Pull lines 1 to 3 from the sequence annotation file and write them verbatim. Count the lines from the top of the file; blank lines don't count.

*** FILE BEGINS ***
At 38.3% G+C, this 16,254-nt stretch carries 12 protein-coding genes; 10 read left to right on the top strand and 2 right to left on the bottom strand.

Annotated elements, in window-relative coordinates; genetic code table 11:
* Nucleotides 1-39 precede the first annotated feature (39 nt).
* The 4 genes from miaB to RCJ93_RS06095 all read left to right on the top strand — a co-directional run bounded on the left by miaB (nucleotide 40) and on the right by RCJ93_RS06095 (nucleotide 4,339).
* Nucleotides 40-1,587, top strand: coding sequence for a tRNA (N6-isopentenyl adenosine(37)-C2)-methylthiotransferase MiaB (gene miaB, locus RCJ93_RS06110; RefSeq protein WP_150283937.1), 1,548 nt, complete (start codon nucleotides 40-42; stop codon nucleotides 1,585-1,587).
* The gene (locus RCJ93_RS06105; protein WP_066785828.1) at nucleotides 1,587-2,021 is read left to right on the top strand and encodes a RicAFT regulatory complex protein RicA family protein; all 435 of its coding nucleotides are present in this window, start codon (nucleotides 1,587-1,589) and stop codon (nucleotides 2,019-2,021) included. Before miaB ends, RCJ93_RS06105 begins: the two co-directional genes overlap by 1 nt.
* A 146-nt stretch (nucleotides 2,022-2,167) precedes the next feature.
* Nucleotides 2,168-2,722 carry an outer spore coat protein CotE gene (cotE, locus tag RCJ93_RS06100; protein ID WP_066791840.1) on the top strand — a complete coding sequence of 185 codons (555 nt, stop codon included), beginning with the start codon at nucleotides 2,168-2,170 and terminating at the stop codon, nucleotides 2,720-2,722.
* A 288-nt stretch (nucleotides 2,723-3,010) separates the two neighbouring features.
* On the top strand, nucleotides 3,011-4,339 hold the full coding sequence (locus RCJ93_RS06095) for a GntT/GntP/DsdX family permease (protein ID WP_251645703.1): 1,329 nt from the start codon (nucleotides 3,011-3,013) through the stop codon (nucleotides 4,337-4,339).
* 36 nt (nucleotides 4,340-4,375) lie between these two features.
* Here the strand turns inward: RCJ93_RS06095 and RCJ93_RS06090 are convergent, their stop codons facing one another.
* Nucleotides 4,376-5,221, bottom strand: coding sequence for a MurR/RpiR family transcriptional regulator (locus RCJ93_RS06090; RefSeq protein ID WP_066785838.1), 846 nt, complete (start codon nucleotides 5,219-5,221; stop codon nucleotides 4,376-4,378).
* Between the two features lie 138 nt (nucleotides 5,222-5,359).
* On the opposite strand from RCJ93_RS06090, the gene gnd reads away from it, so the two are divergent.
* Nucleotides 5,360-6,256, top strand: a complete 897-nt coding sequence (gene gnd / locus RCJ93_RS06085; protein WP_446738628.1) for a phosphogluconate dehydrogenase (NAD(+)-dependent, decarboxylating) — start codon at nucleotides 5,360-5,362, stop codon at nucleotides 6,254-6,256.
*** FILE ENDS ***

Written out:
At 38.3% G+C, this 16,254-nt stretch carries 12 protein-coding genes; 10 read left to right on the top strand and 2 right to left on the bottom strand.

Annotated elements, in window-relative coordinates; genetic code table 11:
* Nucleotides 1-39 precede the first annotated feature (39 nt).